Meintjes’ last chance to seriously challenge his rival for white was Saturday’s time trial through the streets of Marseille – but after 22.5km the two finished on exactly the same time.
|What’s it worth?|
|Yellow jersey: £426,500 (500,000 euros), 2nd – £179,500 (200,000 euros), 3rd – £90,000 (100,000 euros)|
|Green jersey: £22,500 (25,000 euros)|
|Polka dot jersey: £22,500 (25,000 euros)|
|White jersey: £18,000 (20,000 euros)|
Analysis – ‘The most exciting Tour for a while’
Former British cyclist and BBC summariser Rob Hayles
When you look at the fight for the yellow jersey, the competition has rarely been closer.
Until Kittel abandoned, the green jersey competition was shaping up to be very tight and Barguil has animated so many of the mountain stages in his fight for the polka dot jersey. So this Tour has been the most exciting for a while.
With the tight margins involved, this has definitely been Chris Froome’s toughest victory.
He has never really been in a position at any point where he could relax and consider yellow in Paris a foregone conclusion.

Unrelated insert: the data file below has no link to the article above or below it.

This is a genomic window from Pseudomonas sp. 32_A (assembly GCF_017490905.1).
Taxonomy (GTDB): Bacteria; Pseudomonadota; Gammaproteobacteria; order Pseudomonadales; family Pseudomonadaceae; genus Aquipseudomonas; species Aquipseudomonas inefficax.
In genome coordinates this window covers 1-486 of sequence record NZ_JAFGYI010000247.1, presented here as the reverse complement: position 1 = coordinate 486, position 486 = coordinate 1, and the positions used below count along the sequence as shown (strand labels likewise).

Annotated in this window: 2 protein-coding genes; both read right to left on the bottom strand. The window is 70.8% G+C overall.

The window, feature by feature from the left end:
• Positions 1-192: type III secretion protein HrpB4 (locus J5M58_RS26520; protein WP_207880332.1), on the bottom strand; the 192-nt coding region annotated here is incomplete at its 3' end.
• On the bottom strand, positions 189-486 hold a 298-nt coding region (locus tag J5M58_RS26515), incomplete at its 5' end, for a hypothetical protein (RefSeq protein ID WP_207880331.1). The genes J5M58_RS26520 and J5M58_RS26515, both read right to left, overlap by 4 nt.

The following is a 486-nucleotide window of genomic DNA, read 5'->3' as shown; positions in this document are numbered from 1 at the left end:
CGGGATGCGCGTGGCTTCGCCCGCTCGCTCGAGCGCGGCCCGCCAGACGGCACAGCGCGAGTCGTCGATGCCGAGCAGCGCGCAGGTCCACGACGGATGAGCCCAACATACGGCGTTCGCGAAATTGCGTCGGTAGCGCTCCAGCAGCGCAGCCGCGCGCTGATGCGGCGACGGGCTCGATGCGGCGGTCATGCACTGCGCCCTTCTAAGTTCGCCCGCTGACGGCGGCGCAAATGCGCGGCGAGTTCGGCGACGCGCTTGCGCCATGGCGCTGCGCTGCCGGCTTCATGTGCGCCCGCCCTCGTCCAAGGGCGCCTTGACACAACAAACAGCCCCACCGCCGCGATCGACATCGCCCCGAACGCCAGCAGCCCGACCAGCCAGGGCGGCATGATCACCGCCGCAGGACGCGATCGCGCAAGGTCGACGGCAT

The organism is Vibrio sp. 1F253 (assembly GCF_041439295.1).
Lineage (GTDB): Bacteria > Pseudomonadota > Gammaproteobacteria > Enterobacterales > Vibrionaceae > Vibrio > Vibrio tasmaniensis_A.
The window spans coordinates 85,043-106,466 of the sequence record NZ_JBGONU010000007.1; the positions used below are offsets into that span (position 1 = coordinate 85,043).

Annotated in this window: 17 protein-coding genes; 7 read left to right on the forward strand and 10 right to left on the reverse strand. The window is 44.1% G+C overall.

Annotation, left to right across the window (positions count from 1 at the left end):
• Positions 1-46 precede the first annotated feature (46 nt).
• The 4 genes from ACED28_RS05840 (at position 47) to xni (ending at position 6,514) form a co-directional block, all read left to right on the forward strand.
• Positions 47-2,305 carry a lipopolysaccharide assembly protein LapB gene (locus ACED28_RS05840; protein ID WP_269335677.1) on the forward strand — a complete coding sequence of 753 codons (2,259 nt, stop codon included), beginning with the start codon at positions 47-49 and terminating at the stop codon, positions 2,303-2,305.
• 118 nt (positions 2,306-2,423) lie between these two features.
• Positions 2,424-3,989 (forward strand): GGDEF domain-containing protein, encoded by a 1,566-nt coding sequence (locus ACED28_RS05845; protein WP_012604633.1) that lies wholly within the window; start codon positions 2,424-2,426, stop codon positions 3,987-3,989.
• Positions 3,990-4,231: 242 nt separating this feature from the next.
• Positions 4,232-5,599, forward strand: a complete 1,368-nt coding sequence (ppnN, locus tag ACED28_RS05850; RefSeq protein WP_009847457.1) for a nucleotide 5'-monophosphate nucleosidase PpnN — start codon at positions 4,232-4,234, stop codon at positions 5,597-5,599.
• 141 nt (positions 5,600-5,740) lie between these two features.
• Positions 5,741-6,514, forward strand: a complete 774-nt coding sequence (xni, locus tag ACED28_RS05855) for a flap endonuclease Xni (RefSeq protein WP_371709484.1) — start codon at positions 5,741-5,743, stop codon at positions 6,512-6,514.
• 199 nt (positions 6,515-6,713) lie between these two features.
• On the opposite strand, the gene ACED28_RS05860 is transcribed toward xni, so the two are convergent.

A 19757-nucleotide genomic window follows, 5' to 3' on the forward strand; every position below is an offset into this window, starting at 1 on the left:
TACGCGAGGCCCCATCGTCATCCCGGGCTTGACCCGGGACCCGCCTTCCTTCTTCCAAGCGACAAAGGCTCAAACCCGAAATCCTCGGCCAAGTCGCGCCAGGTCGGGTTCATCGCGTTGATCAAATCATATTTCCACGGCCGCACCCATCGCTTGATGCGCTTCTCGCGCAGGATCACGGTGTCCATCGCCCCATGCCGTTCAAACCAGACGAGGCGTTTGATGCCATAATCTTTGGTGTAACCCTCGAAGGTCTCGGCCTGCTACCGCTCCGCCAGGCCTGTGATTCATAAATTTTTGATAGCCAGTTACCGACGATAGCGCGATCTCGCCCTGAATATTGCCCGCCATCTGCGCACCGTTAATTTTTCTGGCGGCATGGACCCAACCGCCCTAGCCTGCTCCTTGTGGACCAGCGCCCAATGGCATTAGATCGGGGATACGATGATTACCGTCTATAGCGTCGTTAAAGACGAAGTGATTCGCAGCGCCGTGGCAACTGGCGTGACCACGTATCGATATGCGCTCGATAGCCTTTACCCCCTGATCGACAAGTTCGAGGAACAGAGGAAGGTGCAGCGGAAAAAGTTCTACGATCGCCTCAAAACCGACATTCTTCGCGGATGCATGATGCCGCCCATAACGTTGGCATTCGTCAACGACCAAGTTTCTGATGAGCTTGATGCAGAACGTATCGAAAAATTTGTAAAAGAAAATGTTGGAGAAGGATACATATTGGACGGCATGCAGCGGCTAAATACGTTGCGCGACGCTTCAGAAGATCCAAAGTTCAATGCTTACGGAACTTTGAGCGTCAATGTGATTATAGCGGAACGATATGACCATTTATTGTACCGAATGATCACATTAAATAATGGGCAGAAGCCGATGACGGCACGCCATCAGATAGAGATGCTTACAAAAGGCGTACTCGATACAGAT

Stage 15 – where Froome had to have a bike change while Bardet’s team were trying to turn the screw – showed just how strong physically and mentally he has been at this year’s Tour.
Everybody in the team played their part. Mikel Landa, Michal Kwiatkowski and Luke Rowe in particular were true professionals and that is what the Tour is about – not just the individual leader, but his team-mates all working for one goal.
Stage 20 result:
1. Dylan Groenewegen (Ned/LottoNL-Jumbo) 2hrs 25mins 39secs
2. Andre Greipel (Ger/Lotto-Soudal) Same Time
3. Edvald Boasson Hagen (Nor/Dimension Data)
4. Nacer Bouhanni (Fra/Cofidis)
5. Alexander Kristoff (Nor/Katusha-Alpecin)
6. Borut Bozic (Slo/Bahrain-Merida)
7. Davide Cimolai (Ita/FDJ)
8. Pierre-Luc Perichon (Fra/Fortuneo-Oscaro)
9. Ruediger Selig (Ger/BORA-hansgrohe)
10. Daniele Bennati (Ita/Movistar Team)
General classification after stage 21:
1. Chris Froome (GB/Team Sky) 86hrs 20mins 55secs
2. Rigoberto Uran (Col/Cannondale-Drapac) +54secs
3. Romain Bardet (Fra/AG2R La Mondiale) +2mins 20secs
4. Mikel Landa (Spa/Team Sky) +2mins 21secs
5. Fabio Aru (Ita/Astana) +3mins 05secs
6. Dan Martin (Ire/Quick-Step Floors) +4mins 42secs
7. Simon Yates (GB/Orica-Scott) +6mins 14secs
8. Louis Meintjes (SA/Team UAE Emirates) +8mins 20secs
9. Alberto Contador (Spa/Trek-Segafredo) +8mins 49secs
10. Warren Barguil (Fra/Team Sunweb) +9mins 25secs